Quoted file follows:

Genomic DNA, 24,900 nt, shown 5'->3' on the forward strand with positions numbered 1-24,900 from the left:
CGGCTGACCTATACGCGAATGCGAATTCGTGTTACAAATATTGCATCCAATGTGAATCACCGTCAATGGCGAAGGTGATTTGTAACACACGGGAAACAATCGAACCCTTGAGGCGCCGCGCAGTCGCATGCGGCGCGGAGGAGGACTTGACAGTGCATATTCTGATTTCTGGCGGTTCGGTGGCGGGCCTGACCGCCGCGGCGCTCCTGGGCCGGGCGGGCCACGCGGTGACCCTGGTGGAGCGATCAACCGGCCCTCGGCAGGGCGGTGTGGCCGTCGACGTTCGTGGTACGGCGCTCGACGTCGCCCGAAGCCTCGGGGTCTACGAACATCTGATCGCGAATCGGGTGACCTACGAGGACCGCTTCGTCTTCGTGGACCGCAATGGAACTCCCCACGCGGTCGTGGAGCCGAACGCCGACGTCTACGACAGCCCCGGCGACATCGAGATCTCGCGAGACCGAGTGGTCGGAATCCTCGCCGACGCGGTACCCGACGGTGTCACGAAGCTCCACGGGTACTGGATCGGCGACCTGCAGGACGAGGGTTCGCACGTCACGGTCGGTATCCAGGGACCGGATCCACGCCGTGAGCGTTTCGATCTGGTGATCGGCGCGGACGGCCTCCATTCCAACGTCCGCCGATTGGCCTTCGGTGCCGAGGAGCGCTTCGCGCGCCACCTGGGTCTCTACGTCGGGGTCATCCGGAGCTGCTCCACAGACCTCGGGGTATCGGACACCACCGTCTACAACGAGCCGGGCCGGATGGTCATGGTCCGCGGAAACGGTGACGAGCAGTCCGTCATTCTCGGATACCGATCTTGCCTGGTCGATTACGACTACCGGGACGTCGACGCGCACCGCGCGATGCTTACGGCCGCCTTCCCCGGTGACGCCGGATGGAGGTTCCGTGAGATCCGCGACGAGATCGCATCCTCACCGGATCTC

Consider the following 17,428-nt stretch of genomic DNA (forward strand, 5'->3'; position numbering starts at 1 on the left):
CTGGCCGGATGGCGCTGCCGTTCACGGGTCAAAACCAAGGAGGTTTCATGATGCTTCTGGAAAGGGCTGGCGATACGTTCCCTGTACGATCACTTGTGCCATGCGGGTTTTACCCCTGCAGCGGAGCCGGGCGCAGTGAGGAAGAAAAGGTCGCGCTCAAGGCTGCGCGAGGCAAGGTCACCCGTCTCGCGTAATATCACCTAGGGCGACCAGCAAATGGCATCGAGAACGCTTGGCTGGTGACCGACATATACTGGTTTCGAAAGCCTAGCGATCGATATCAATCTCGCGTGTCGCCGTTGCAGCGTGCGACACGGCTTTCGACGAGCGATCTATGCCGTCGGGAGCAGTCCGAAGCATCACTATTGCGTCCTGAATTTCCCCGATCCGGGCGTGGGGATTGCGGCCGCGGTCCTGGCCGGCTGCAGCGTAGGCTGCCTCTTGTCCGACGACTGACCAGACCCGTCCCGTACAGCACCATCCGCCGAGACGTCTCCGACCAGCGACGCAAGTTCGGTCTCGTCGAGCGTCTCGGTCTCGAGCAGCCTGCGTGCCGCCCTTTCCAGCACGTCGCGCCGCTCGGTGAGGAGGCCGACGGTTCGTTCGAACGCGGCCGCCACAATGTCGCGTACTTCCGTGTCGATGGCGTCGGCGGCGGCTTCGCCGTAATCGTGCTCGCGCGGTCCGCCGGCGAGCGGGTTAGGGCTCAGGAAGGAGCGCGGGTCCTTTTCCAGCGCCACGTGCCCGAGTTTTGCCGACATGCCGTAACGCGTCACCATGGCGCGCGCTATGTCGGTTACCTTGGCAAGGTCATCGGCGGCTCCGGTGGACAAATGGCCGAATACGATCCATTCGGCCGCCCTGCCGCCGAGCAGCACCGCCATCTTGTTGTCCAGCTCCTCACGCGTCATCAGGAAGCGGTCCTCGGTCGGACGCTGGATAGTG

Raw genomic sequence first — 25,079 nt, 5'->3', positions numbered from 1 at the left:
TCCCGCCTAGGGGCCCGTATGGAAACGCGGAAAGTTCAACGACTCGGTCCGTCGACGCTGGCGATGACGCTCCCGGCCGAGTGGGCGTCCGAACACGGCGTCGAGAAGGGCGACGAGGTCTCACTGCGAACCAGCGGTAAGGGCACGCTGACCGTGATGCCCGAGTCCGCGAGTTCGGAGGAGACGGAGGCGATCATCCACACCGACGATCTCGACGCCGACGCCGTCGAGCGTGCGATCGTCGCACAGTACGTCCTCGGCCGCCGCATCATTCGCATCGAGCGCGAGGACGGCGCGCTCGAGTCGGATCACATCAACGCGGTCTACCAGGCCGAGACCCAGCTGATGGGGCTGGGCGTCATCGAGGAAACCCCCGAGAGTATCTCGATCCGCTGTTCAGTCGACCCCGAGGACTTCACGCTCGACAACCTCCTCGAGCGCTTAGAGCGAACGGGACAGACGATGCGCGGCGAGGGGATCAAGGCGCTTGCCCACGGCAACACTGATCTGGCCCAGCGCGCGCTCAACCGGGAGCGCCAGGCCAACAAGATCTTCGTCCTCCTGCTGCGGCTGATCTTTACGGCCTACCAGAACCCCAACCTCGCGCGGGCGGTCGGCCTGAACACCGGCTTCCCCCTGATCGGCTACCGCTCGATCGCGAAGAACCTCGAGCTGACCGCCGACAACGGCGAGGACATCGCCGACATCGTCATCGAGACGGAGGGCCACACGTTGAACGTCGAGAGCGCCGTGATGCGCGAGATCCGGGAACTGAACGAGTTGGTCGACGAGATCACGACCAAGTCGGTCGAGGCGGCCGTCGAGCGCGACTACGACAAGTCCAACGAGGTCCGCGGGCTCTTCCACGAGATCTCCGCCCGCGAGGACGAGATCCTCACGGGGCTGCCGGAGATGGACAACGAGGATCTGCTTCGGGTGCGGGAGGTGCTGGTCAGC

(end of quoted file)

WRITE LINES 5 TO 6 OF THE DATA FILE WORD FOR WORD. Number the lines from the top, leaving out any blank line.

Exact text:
Raw genomic sequence first — 25,079 nt, 5'->3', positions numbered from 1 at the left:
TCCCGCCTAGGGGCCCGTATGGAAACGCGGAAAGTTCAACGACTCGGTCCGTCGACGCTGGCGATGACGCTCCCGGCCGAGTGGGCGTCCGAACACGGCGTCGAGAAGGGCGACGAGGTCTCACTGCGAACCAGCGGTAAGGGCACGCTGACCGTGATGCCCGAGTCCGCGAGTTCGGAGGAGACGGAGGCGATCATCCACACCGACGATCTCGACGCCGACGCCGTCGAGCGTGCGATCGTCGCACAGTACGTCCTCGGCCGCCGCATCATTCGCATCGAGCGCGAGGACGGCGCGCTCGAGTCGGATCACATCAACGCGGTCTACCAGGCCGAGACCCAGCTGATGGGGCTGGGCGTCATCGAGGAAACCCCCGAGAGTATCTCGATCCGCTGTTCAGTCGACCCCGAGGACTTCACGCTCGACAACCTCCTCGAGCGCTTAGAGCGAACGGGACAGACGATGCGCGGCGAGGGGATCAAGGCGCTTGCCCACGGCAACACTGATCTGGCCCAGCGCGCGCTCAACCGGGAGCGCCAGGCCAACAAGATCTTCGTCCTCCTGCTGCGGCTGATCTTTACGGCCTACCAGAACCCCAACCTCGCGCGGGCGGTCGGCCTGAACACCGGCTTCCCCCTGATCGGCTACCGCTCGATCGCGAAGAACCTCGAGCTGACCGCCGACAACGGCGAGGACATCGCCGACATCGTCATCGAGACGGAGGGCCACACGTTGAACGTCGAGAGCGCCGTGATGCGCGAGATCCGGGAACTGAACGAGTTGGTCGACGAGATCACGACCAAGTCGGTCGAGGCGGCCGTCGAGCGCGACTACGACAAGTCCAACGAGGTCCGCGGGCTCTTCCACGAGATCTCCGCCCGCGAGGACGAGATCCTCACGGGGCTGCCGGAGATGGACAACGAGGATCTGCTTCGGGTGCGGGAGGTGCTGGTCAGC